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Cypress College - Mortuary Science - Anatomy & Pathology II - McCament - Section 2 - Pathology of the Digestive System

Stomatitis

mouth, lips, palate and oral mucosa (means opening on the surface)

Causes of Stomatitis

mechanical, chemical, thermal influences or infectious agents (in the mouth or may be a sign of systemic infection) (Neisseria Gonorrhea and Treponema Pallidum), anaerobes

Manifestations of Stomatitis

patches, ulcers, redness, pain, bleeding or necrosis

Classifications of Stomatitis

Apthous stomatitis, Acute Herpetic, Chronic Herpetic, Thrush

Apthous stomatitis

(Sutton's Disease) canker sores, fever flisters; common in girls and female adolescents; predisposing factors - fatigue, anxiety, fever, trauma, solar exposure, stress, Chron's disease, unclean oral cavity or digestive disturbances; approximately 10% of population has this condition of reoccurring canker sorea; palliative care usually is recommended
i. Minor ulcers heal without leaving scars within a week; 3-10mm
ii. Major ulcers heal within a month; greater than 10 mm

Acute Herpetic

Herpes Simplex I virus is common cause when child is 1-3 years old through salivary droplets; usually self limiting, will have lethargy, sudden mouth pain, fever

Chronic Herpetic

Herpes Simplex II causes vesicles to rupture which forms internal and external lesions; symptoms subside after 2 weeks when virus moves to nervous ganglia; reoccurrence when person experiences stressful events or immune compromised situations

Thrush

Candida albicans; yest fungi, normal flora, white flecks around entire lining of mouth, tongue, etc; when occurring in babies, it is called candidiasis, when occurring in adults it is called candidosis; high risk groups include diabetics, smokers, newborns, people taking antibiotics, immune compromised patients and denture users

Gingivitis

gums ~ causes are the same as stomatitis, sign of hypovitaminosis and diabetes

Types of Gingivitis

Catarrhal, Pyorrhea alveolaris (periodontitis), Ulcero-membranous, Vincent's angina

Catarrhal

a superficial non-ulcerative inflammation caused by mechanical, chemical, thermal or bacterial irritant; inflamed mucous membrane of the buccal cavity

Pyorrhea alveolaris (periodontitis)

chronic gingivitis that has progressed to loss of supporting peridentium; may lead to tooth loss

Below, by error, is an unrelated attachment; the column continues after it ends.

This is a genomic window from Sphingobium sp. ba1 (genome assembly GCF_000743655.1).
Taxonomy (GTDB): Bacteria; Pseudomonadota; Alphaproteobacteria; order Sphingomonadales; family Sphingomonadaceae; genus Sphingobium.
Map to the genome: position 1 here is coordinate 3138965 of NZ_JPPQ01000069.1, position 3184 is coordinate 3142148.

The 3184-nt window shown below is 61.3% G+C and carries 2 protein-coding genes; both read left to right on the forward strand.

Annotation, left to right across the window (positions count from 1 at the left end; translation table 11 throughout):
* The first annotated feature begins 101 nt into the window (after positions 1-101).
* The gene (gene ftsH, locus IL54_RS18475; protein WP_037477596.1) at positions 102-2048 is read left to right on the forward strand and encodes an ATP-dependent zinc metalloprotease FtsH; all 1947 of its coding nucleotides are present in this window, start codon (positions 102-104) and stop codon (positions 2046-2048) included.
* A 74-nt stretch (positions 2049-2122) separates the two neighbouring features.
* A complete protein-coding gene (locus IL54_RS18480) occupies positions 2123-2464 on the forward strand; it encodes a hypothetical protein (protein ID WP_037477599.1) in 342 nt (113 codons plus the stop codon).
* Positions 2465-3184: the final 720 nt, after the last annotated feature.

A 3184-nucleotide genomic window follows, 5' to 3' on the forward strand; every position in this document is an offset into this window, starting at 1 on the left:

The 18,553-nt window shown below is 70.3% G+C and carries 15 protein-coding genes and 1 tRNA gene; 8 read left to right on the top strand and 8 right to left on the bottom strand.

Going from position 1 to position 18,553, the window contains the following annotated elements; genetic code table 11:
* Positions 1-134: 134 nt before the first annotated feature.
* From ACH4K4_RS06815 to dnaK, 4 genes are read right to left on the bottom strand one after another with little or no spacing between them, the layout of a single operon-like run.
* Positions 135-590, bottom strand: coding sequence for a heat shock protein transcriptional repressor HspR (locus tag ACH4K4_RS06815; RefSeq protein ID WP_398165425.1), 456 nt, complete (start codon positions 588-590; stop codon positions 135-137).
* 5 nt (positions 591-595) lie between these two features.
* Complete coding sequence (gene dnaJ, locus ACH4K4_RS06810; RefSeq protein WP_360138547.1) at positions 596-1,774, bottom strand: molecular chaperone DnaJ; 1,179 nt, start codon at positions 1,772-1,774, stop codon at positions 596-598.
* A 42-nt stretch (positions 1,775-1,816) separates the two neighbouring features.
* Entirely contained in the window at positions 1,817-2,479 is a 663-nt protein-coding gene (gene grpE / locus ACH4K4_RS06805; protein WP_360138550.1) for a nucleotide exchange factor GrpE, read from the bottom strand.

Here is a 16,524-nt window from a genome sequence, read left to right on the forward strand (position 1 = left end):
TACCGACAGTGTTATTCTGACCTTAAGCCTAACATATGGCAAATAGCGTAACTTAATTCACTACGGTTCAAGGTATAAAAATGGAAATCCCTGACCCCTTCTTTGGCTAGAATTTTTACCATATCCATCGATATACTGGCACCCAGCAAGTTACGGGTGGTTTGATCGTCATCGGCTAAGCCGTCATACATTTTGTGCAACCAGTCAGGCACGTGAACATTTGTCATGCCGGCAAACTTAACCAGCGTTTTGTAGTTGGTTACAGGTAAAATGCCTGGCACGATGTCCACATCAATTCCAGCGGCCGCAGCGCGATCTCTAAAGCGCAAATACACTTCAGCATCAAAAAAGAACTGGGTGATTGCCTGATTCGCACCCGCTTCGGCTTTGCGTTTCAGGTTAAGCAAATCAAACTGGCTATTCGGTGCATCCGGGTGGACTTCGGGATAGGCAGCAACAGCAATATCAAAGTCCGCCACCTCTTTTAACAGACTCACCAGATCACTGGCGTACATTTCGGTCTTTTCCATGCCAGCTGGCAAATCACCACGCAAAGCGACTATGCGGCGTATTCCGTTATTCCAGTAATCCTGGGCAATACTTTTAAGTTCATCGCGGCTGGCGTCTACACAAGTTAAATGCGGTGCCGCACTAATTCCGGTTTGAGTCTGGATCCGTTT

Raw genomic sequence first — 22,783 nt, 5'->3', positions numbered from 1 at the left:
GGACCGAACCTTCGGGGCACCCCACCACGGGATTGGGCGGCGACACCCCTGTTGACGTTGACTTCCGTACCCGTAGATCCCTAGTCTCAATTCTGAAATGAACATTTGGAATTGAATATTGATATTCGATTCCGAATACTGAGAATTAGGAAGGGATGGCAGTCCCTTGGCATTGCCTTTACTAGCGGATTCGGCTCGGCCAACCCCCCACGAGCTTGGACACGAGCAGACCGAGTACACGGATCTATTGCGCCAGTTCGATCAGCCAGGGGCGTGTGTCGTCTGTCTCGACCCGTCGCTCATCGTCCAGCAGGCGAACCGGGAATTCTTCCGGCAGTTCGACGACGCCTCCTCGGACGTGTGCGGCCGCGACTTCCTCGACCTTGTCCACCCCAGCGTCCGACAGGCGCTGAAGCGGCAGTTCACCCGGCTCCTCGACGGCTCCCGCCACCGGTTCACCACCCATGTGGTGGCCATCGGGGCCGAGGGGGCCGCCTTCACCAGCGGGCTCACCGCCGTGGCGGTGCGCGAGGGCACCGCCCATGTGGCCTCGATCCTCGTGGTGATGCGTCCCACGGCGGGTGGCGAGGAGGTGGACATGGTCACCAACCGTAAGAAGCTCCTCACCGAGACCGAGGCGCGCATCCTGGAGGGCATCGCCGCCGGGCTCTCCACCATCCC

Ulcero-membranous

similar to trench mouth; ulcers become covered by a dirty, grayish pseudomembrane

Vincent's angina

trench mouth; unclean mouth including neglected teeth; profane salivation, foul breath; bacteria is Vincents' spirochete; necrotizing ulcerative gingivitis

Tonsillitis

tonsils~ acute cases can be bacterial or viral (Epstein Barr virus - "mono"); chronic cases are usually Group A streptococcal in origin; may also lead to removal in order not to block the airway; can be a precursor to other infections; also may be caused by stomatitis or gingivitis

Pharyngitis

pharynx or throat ~ mechanical and physical irritants; complication of rhinitis, sinusitis or influenza most primary infections start here; symptoms include sore throat, painful swallowing, 3-10 days to subside

Acute Pharyngitis

viral includes adenovirus (swollen lymph nodes, sore throat but not red), influenza, Epstein-Barr virus, Herpes Simplex, measles, common cold or even HIV; approx. 40-80% of acute cases are viral in origin; bacterial includes Group A streptococcus, gonorrhea, diphtheria or walking pneumonia; approximately 15-30% are bacterial in origin

Chronic Pharyngitis

when left untreated, it may lead to rheumatic fever or rheumatic heart disease

Esophagitis

esophagus~ causes can be reflux of the stomach acids, muscle spasms, stenosis, achalasia (inability to relax) diverticulum, tumors; other causes are the same as pharynigitis

Dysphagia

difficult or painful swallowing, type of Esophagitis

Varices

dilated or twisted veins; liver cirrhosis primary cause, type of Esophagitis

Gastritis

stomach~ brought on by food infection, bacterial (irritants are alcohol, spicy foods, aspirin, drugs, etc)

Gastritis - Ulcer

stomach (fundus and pylorus) - peptic ulcer (generic term), may become malignant; small intestine~ duodenal ulcer - account for apprx. 80% of all peptic ulcers; usually in men 20-50 years old, usually benign

Predisposing Factors - Gastritis

emotional turmoil, alcohol and drugs, digestive dysfunction

Food Poisoning Types - Gastritis

Staphylococcus aureus, enterotoxins, Clostridium Botulinum, Ergotism

Symptoms from Staphylococcus aureus

(found in nose and skin - 20% of population)~ 2-6 hours after ingestion: nausea, vomiting, diarrhea; usually not fatal; enterotoxins (chromosomally coded exotoxins secreted by the microbe) are produced in intestines (facultative anaerobe)

Other microbes that produce enterotoxins

Escherichia coli (E. Coli, facultative anaerobe); Clostridium perfringens (10% of food poisoning); cholera - vibrio cholerae; Yersinia enterocolitica; shigella dysenteriae (bacillary dysentery; thrives in the human intestine and is commonly spread both through food and by person-to-person contact) and rotavirus

Clostridium Botulinum